Virtual screening is widely used to discover new chemical tools and leads for drug discovery. Unfortunately, the technique remains difficult to use, and has thus been restricted to a few expert laboratories. Here, we create databases and tools to bring virtual screening to a wide biological audience, much expanding its impact and usefulness, and develop a chemoinformatics method to identify the “on” and “off” targets for drugs and reagents.
A long-term goal is to bring chemical reagents to biology, extending the development of tools on which the community increasingly depends: ZINC (http://zinc.docking.org
), DUDE (http://dude.docking.org
), DOCK Blaster (http://blaster.docking.org
) and SEA (http://sea.docking.org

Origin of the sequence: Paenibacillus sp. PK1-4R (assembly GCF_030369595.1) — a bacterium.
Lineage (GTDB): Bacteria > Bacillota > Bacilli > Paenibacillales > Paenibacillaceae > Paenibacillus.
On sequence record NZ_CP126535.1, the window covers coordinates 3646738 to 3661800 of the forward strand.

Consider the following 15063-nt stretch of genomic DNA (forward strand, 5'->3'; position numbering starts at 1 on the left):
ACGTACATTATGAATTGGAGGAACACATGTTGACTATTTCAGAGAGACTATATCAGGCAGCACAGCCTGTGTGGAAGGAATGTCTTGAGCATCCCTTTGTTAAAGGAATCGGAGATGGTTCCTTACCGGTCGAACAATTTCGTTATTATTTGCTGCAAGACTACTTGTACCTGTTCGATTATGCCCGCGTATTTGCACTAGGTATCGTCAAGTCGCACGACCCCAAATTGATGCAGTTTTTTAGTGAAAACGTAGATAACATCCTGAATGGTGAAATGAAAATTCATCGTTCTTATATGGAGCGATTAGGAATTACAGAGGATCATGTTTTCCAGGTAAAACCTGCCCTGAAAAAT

) among them. A second goal explores the fundamental bases and implications of a ligand-based organization of pharmacology, leveraging it to predict biologically-relevant polypharmacology, we argue for the first time in the field. 1. New public tools to bring chemistry to biology. A. We develop ZINC tools that enable one to input a target and find all available reagents known for it, or to input a molecule to find its known and predicted targets, testing several of these. B. Targets operate in pathways and networks. We introduce tools that allow one to island hop from target-to-target in “clickable” networks organized by both chemo- and bio-informatic similarity. C. By bringing chemoinformatics directly into DOCK Blaster, investigators can search their hit lists for analogs, scaffolds, functional groups, and their docked interactions. D. We develop a library that addresses the key problem of phenotypic screening, target ID, by pre-annotating all library compounds to targets, with each target having two or more orthogonal molecules annotated (with Novartis & Sigma-Aldrich). When such orthogonal molecules share a phenotype in a screen, it suggests the underlying target. 2. Comparing and combining ligand-based, structure-based & bioinformatic similarity. Linking targets by ligand similarity reveals associations very different from what bioinformatics would suggest. This is gratifying but puzzling. Here we A. Comprehensively compare bioinformatic target networks to those predicted by ligand similarity. Preliminary results suggest that these networks are mostly orthogonal but have intriguing areas of overlap (explored in C, below). B. To understand the structural basis for the binding of identical ligands by “unrelated” proteins, we compare the x-ray structures of hundreds of complexes where two dissimilar proteins bind exactly the same ligands, using widely-used, structure-based site comparison programs. Can these programs recognize the binding sites in the unrelated proteins as, in fact, similar? How many ways can proteins recognize the same ligand functional groups? C. In the areas where the bio- and chemoinformatics neighborhoods overlap, the bioinformatics implicates pairs of targets in a disease, while chemoinformatics suggest that that the pair can be co-modulated by a reagent. For these pairs, shared polypharmacology is functionally meaningful. We predict and test 50. Whereas these goals are ambitious, their plausibility is supported by extensive preliminary results.